Shortstop. Considered by most, including myself, to be the toughest position to play. The position is physically and mentally demanding. In addition to having an excellent glove, the shortstop must be able to move to his right or left, direct cutoff throw traffic and have a strong arm. The shortstop is often considered the point guard of the baseball team. In modern times, we have been fortunate to have witnessed some of the best shortstops to ever play the game, guys like Ozzie Smith, Barry Larkin, Alan Trammell, Robin Yount, Cal Ripken, Jr., and Derek Jeter. And some of the greatest players in baseball history were shortstops - Ernie Banks and Honus Wagner come to mind.
The Royals, like most other positions through the team’s history, have had a couple of very good shortstops and a bunch that were just average. The Royals haven’t had a Hall of Fame player at the position, though that could change depending on how the career of Adalberto Mondesi progresses. I think the kid could develop into HOF-caliber - he’s only 24 and already has parts of four seasons under his belt.
His hit total could work against him, as he currently only has 219 big league hits. I would think something like 2,500 hits would be a minimum HOF cutoff. When you look at the math, if he plays until he’s 35, that’s 11 more seasons. To get to 2,500 hits, he’d have to average 207 hits per season, which given his injury history and the fact that it’s just flat-out difficult to get 200 hits in a season, well, that works against him. Even if he should play to say age 38, he’d still have to average 163 hits per season. By age 24, Barry Larkin had 326 hits (on his way to a career total of 2,340). Cal Ripken had 431 by age 24, on his way to 3,184. Alan Trammel had 650 hits by age 24, on his way to a career total of 2,365. You get the idea. If Mondesi can stay healthy, average 175+ hits per year and put up 4-8 WAR seasons for the next 10-12 years, he could get into the HOF conversation. If he continues to suffer injuries and plays 100 games a summer, well, maybe Bobby Witt, Jr. can break the jinx.
Honorable Mention (in alphabetical order): Jay Bell, Angel Berroa, David Howard, Adalberto Mondesi.
5. Greg Gagne
It’s easy to forget that he played in Kansas City. He was originally drafted by the New York Yankees in the fifth round of the 1979 draft and in 1982, traded to the Minnesota Twins in a package for Roy Smalley. He had a couple cups of coffee with Minnesota in 1983 and 1984 before sticking for good in the 1985 season. For the next eight seasons, Gagne (along with another future Royal, Gary Gaetti) was a mainstay on the left side of the Twins infield. He averaged 141 games per season while putting up 18 WAR and leading the Twins to two World Series titles. The Twins let him walk as a free agent after the 1992 season and General Manager Herk Robinson, in one of his best moves, signed Gagne to a three-year, $10.7 million dollar deal. Gagne played in 386 games for the Royals between the 1993 and 1995 seasons and slashed .266/.317/.392. The Royals went 218-203 in those three seasons. Gagne’s best year was his first, when he put up a .280/.319/.406 number over 159 games which earned him some MVP votes. He was worth 6.5 WAR in Royals uniform. When his contract expired, he signed a two-year deal with the Los Angeles Dodgers. Gagne retired after the 1997 season.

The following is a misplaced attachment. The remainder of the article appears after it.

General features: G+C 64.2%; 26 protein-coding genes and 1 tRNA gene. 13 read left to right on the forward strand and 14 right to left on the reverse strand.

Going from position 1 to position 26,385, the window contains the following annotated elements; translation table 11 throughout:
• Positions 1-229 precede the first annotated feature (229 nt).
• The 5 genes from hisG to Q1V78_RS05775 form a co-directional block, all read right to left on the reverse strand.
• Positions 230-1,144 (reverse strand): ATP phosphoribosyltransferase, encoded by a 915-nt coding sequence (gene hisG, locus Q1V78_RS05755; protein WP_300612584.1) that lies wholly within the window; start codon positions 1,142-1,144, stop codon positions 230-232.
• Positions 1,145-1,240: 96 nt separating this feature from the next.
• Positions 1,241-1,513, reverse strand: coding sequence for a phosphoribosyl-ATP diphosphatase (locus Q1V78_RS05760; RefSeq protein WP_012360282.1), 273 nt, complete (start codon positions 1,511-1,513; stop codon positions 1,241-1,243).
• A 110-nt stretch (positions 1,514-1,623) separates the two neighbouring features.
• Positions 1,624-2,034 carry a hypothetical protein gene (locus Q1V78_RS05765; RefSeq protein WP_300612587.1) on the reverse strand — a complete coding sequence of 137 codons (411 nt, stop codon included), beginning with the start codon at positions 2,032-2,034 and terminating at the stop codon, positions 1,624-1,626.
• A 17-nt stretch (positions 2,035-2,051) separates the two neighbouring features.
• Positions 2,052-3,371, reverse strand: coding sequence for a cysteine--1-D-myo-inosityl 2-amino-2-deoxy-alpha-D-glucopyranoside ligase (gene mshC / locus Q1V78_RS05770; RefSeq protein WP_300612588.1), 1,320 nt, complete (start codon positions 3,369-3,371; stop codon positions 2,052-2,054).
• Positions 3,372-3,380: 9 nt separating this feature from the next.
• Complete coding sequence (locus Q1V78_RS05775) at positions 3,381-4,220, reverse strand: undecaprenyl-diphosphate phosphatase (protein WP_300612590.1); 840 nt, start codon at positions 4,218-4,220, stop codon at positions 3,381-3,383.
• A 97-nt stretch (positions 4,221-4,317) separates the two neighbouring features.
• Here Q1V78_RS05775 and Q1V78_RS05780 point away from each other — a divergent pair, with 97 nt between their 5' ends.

4. Kurt Stillwell
Kurt Stillwell, the son of former big leaguer Ron Stillwell, was drafted in the first round, the second-overall pick, by the Cincinnati Reds in the 1983 draft. The 1983 draft wasn’t a particularly strong one. Tim Belcher was the number one pick and he had a decent career. Roger Clemens went to the Red Sox at #19 (two picks before Kansas City, who selected Gary Thurman). Wally Joyner went at #69. Jeff Montgomery went in the ninth round. The Royals got Kevin Seitzer in round 11. Stillwell made his debut with the Reds in April of 1986 as a 20-year-old and played in 235 games over the next two seasons before the Royals acquired him and Abilene, Kansas native Ted Power during the 1987 off-season in a deal for Danny Jackson and infielder Angel Salazar. The deal initially looked like a stink bomb as Jackson went 23-8 for the Reds in what would become his career year.
Stillwell though, played well for the Royals over the next four seasons, slashing .256/.318/.373 with 26 home runs and 209 RBI while playing a solid shortstop. He made his only All-Star team in 1988 as a member of the Royals. Stillwell was worth 7 WAR over his Kansas City career.
3. U L Washington